For a year, I’ve passed by a place called “Cornerstone” idly wondering what it was. Last Saturday, I finally went on a fact finding expedition. Basically, it is a tourist destination: a restaurant, four wine tasting rooms, and two high end gift stores.
It’s the gardens that make Cornerstone a worthwhile place to spend an afternoon. There are twenty plots; each the size of a triple office cubicle. Every plot contains a garden designed by famous landscape architects from the United States, Europe, and Asia. Naturally, I didn’t have my pocket Nikon Coolpix with me. I had to make do with the camera on my cell phone.
This week two strangers received joyous news. A match was found for a new kidney. Their struggle to live under the shadow of renal failure is over. The donor was my cousin Penny, who passed from this life January 4th when her life support was disconnected. One door closing opened two others. Life passes to life. Like water, life takes many forms and shapes that are beyond our ability to see. Penny lives in our memory, and in the lives of others as well.
Quentin, Who is Two
Quentin blew through the door (accompanied by his parents). They traveled from Canada to visit his great-grandmother Genivieve Duffin. He turned two in December, and is a full-fledged member of the tribe known the world over as “the Terrible Twos.” Watching this little guy chasing the cat, running back and forth around the living room, and grabbing for everything interesting that he saw, I found myself thinking “it is the terrible twos” because it is terrible to be two. Here are these little tykes, waking up to a bright and shiny world full of wonderful things to explore, and all they encounter are people yelling “NO” and “DON”T TOUCH, and “YOU KNOW THE RULES!” When you are two it’s only natural to explore and grab and touch and climb. How else does one learn to negotiate the world? Of course one doesn’t know the rules. Big people tell them something that makes no sense in their world, then expect them to both understand and obey immediately. At two, you are so small that people can pick you up out of the blue and carry you away right in the middle of something interesting. It takes a lot of grit to survive being two.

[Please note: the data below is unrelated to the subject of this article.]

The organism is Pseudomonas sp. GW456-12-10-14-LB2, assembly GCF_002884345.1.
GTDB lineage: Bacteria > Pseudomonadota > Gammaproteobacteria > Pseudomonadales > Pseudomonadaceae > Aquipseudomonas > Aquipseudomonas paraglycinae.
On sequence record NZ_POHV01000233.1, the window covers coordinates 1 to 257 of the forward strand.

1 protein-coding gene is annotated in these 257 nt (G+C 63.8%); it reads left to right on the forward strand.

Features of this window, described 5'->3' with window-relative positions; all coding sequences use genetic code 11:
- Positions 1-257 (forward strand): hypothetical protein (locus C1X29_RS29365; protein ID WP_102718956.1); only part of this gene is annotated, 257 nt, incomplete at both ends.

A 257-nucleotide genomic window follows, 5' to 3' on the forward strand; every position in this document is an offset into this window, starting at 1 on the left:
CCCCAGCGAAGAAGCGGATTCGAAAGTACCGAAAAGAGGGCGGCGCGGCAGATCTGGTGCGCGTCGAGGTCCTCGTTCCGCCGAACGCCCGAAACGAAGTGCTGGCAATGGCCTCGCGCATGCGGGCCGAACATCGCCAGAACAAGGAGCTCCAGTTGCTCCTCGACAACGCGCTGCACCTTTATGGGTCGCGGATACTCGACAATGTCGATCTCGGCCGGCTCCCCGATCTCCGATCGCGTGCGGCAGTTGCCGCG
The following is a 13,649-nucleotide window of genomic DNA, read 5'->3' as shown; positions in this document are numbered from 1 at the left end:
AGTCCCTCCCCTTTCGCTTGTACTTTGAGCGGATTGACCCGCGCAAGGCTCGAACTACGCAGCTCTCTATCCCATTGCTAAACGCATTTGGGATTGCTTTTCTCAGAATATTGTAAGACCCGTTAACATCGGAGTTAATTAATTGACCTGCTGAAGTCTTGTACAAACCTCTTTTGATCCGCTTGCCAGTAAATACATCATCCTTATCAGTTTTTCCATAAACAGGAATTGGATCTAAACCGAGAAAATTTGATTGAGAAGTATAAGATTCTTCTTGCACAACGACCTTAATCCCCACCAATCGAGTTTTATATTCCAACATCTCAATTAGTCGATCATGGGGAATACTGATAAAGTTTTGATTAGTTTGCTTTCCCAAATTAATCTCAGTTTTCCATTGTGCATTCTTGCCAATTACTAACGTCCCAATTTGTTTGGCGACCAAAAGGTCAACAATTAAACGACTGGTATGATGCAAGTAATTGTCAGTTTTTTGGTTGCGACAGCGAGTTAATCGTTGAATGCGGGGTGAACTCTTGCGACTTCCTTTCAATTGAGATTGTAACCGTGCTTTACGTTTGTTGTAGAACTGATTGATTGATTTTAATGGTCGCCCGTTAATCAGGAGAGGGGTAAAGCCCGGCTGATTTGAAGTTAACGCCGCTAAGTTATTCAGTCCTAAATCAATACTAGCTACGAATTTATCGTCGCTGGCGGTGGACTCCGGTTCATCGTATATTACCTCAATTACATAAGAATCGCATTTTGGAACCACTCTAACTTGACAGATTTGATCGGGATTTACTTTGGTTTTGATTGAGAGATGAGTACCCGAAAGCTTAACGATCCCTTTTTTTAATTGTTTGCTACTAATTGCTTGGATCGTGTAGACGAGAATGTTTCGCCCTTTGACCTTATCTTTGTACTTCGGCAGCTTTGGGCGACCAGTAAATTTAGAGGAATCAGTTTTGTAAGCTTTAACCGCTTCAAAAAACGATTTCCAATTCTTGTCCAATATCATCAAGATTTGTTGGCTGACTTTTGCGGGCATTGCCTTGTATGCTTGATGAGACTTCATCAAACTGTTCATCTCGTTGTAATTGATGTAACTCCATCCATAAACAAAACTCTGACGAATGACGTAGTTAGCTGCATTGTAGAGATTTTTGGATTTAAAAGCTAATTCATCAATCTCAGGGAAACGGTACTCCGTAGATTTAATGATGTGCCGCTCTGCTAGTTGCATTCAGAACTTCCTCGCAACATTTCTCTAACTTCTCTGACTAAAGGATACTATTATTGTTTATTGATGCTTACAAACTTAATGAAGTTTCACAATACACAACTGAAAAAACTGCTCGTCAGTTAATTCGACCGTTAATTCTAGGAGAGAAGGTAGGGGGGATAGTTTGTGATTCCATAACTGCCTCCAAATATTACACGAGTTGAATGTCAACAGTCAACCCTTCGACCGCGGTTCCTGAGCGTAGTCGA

During World War II, when Russia, Great Britain, and the United States were allies, Eleanor Roosevelt became friends with a diminutive young woman from Russia. Her name was Lyudmilla Pavlichenko and she was a sniper with a confirmed kill count of 309.
Yaba! Yaba! that means “weighted by guilt” about two weeks going by without a post. Here’s the new news about living in Sonoma.
First I bought a bucket, then I bought a box: of worms. Not just any old worm, but composting worms. The bucket of worms came from a nursery in Novato. They were dud worms. So I ordered a box of worms from a world renowned worm farmer in Alabama (naturally I found them on Amazon where else?).
Two Thousand Seventeen crept into the second week of February, before I was finished with January. I’m holding on to my crown with one hand while running madly to stay in the same place: just like the Red Queen.
I lived most of January against a canvas of rain, rain, rain: except for the last weekend. I spent that under the cold, blue skies of the Sonora desert. Good friends “flew me” on Southwest from Oakland to Tucson. During the drive from Tucson, to their home in Oro Valley, I discovered the special beauty of that desert. Cactus were never on my list of “wonderful things in the world.” Until I experienced the Saguaro forests: amazing those tall pipes standing against the blue skies.
Most of Saturday was spent at the Pima Air and Space Museum. I am told its beginnings were humble. But the Mars family of candy bar fame took an interest. Their funding elevated the museum into a wonderful tribute to aeronautics. They are close to having one of every model of commercial and military planes. There was even a Stinson L-5, the plane my Dad flew in the China theater of WWII. In the interests of breaking up this text a little, I am inserting an old photo of this plane flying the a low pass between mountains. (Sorry about the tape marks).